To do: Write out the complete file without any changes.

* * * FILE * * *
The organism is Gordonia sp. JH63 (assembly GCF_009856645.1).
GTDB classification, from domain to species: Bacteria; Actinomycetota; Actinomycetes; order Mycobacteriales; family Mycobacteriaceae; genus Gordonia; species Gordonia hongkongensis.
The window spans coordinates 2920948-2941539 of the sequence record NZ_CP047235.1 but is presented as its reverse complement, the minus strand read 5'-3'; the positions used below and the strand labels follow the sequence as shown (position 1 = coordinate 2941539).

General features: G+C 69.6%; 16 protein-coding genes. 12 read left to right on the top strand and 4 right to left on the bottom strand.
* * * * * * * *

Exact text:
The organism is Gordonia sp. JH63 (assembly GCF_009856645.1).
GTDB classification, from domain to species: Bacteria; Actinomycetota; Actinomycetes; order Mycobacteriales; family Mycobacteriaceae; genus Gordonia; species Gordonia hongkongensis.
The window spans coordinates 2920948-2941539 of the sequence record NZ_CP047235.1 but is presented as its reverse complement, the minus strand read 5'-3'; the positions used below and the strand labels follow the sequence as shown (position 1 = coordinate 2941539).

General features: G+C 69.6%; 16 protein-coding genes. 12 read left to right on the top strand and 4 right to left on the bottom strand.